WANTED TO BUY FOOD: Nicholas Seema, 63, of Soshanguve said he received counterfeit notes at a Sassa pay-point.
Social grant beneficiary Nicholas Seema has laid charges after receiving counterfeit money from a SA Social Security Agency (Sassa) pay-point in Soshanguve, near Pretoria.

According to Sassa, at least five similar cases were under investigation in the same community since the beginning of the year.

Seema, 63, opened the case at Rosslyn police station and said officers had confirmed that the money was fake.

Seema said he was looking forward to buying his family groceries on Wednesday after collecting his grant, but to his shock found that most of the money paid to him at the pay-point turned out to be fake.

The Soshanguve resident said he was given R1680 at Kopanong Hall in Extension 4. “I got all my money, but it turned out that only R80 was real notes, I was so hurt.”

His family are dependent on his grant money. “This thing affected me badly, because we don't have food in the house. We live on my grant money.”

He said they had little food left from last month and that he had other things that required finances.

The father-of-four said he realised he had been given fake R100 notes only when he and his 14-year-old son went to buy groceries. “When I got home, I took R600 out and went to a supermarket outlet with my son. We filled the basket with groceries, but when I handed the money to the woman at the till, she checked and frowned and told me the money was fake,” he said.

Seema said that before he went to the supermarket, he bought vegetables near the pay-point, giving the seller R100 and receiving change, with no problem at all.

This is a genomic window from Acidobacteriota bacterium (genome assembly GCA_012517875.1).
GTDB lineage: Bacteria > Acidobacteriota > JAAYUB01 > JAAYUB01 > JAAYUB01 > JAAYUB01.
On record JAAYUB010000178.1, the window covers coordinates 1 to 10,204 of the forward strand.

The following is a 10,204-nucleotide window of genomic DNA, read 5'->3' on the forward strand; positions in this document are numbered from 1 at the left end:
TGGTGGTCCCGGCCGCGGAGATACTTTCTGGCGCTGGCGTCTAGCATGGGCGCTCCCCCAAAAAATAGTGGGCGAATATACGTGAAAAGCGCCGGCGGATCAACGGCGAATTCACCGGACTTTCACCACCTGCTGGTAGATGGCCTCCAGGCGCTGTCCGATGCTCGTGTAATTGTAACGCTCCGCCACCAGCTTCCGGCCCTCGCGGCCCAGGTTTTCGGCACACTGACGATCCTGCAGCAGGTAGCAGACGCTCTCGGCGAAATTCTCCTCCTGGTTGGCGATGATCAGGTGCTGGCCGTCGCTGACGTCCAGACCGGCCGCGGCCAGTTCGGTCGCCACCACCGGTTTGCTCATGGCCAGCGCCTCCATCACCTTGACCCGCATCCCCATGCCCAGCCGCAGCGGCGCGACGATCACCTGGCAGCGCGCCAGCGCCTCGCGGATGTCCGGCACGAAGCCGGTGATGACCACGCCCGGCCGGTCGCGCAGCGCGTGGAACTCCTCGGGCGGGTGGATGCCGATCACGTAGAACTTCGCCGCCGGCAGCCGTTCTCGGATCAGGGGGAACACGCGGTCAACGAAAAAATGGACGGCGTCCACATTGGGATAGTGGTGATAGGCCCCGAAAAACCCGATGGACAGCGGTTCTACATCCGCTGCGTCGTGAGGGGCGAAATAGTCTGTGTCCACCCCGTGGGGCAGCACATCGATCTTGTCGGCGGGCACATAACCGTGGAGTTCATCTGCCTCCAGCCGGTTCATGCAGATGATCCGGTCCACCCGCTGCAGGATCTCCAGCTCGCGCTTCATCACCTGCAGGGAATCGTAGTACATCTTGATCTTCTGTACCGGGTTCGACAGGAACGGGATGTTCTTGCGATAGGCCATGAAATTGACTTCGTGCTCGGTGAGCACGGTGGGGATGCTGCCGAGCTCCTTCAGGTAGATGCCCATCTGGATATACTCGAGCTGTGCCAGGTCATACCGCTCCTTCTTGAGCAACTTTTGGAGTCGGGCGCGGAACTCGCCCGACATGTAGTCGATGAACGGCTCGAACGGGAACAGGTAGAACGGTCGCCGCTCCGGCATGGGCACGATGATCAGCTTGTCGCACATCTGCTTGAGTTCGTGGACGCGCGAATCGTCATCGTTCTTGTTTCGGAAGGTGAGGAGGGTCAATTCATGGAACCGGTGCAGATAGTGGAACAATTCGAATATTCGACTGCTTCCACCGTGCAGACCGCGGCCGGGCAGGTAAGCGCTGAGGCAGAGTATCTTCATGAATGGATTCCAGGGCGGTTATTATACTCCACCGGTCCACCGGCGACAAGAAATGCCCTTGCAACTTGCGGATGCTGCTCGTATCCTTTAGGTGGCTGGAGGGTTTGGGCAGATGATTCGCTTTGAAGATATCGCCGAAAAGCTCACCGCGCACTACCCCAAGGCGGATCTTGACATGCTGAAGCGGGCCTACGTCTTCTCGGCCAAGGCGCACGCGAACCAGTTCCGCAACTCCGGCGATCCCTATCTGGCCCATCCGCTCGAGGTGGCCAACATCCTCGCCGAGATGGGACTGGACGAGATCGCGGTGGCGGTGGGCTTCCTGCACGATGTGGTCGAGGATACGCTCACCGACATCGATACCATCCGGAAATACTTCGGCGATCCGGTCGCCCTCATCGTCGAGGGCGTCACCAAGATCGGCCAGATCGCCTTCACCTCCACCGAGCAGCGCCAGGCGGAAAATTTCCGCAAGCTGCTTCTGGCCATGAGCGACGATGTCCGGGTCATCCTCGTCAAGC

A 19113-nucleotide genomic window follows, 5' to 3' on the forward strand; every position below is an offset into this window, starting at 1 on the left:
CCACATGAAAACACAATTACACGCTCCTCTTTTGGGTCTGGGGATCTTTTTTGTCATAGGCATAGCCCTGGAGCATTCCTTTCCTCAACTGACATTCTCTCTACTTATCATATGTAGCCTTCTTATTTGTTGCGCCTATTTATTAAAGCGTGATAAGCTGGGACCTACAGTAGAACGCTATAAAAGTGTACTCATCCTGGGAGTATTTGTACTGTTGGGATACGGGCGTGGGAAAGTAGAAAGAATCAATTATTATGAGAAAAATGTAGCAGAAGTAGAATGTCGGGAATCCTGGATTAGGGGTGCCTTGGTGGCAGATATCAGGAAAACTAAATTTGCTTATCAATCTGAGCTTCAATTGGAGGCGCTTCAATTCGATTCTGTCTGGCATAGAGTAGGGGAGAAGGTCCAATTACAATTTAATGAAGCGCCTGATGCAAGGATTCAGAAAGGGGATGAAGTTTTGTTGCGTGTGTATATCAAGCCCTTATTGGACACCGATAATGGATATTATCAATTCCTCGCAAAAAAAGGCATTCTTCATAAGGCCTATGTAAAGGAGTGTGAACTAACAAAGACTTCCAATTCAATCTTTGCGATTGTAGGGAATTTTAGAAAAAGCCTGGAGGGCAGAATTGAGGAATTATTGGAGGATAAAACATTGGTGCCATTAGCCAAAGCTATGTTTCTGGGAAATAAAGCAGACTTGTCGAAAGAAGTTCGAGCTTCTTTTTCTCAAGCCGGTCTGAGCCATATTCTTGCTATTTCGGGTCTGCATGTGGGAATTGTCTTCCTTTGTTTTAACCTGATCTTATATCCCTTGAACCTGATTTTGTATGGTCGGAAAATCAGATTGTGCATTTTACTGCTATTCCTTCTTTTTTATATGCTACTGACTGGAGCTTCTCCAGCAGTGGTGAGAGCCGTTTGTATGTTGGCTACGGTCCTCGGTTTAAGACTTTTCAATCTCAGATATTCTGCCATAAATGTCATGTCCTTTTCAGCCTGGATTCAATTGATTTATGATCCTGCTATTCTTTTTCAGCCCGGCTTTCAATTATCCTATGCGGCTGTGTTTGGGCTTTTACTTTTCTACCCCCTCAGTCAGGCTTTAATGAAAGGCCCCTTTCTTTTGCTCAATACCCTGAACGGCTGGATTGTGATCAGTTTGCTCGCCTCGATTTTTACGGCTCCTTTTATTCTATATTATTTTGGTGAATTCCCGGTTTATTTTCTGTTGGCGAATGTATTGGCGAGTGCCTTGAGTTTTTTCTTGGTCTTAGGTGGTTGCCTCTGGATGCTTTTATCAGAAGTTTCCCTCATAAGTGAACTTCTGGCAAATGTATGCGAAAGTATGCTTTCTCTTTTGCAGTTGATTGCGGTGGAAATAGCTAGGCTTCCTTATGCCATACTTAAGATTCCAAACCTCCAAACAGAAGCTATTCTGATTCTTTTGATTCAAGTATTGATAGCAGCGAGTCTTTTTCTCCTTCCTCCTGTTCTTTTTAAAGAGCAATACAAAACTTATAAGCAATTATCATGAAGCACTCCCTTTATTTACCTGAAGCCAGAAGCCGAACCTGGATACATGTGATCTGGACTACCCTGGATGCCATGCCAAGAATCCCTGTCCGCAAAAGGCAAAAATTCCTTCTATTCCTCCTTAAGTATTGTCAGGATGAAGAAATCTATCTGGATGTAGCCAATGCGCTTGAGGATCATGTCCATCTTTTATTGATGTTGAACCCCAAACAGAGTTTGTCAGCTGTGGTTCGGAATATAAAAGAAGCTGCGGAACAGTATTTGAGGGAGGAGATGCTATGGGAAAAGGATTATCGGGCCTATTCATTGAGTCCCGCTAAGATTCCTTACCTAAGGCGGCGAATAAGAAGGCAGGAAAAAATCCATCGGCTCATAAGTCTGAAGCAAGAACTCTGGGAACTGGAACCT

Subsequently, he returned to Kopanong Hall at around 4pm, but was denied entry by the security guard at the gate. “I took the rest of the money and went back there.

"When I got there, they were almost done and they wouldn't allow me into the building. A woman from Sassa came to the gate and told me to go to the police station.”

Sassa spokesperson Nandi Mosia said they were aware of the matter and that investigations were under way.

“The matter was reported to us on Friday by the old man from Soshanguve. Officials were instructed to trace him.

"What he was supposed to have done was go to the police first and open a case, because it becomes a criminal offence when a person is found in possession of fake notes. Thereafter, he should have come back to us and lodged a complaint,” Mosia added.

She said they were awaiting a report from the police. "If the investigations find otherwise, then the law will take its course.”

Mosia said Seema wouldn’t get his money, but would instead be given basic food parcels. “He will not be getting paid again this month."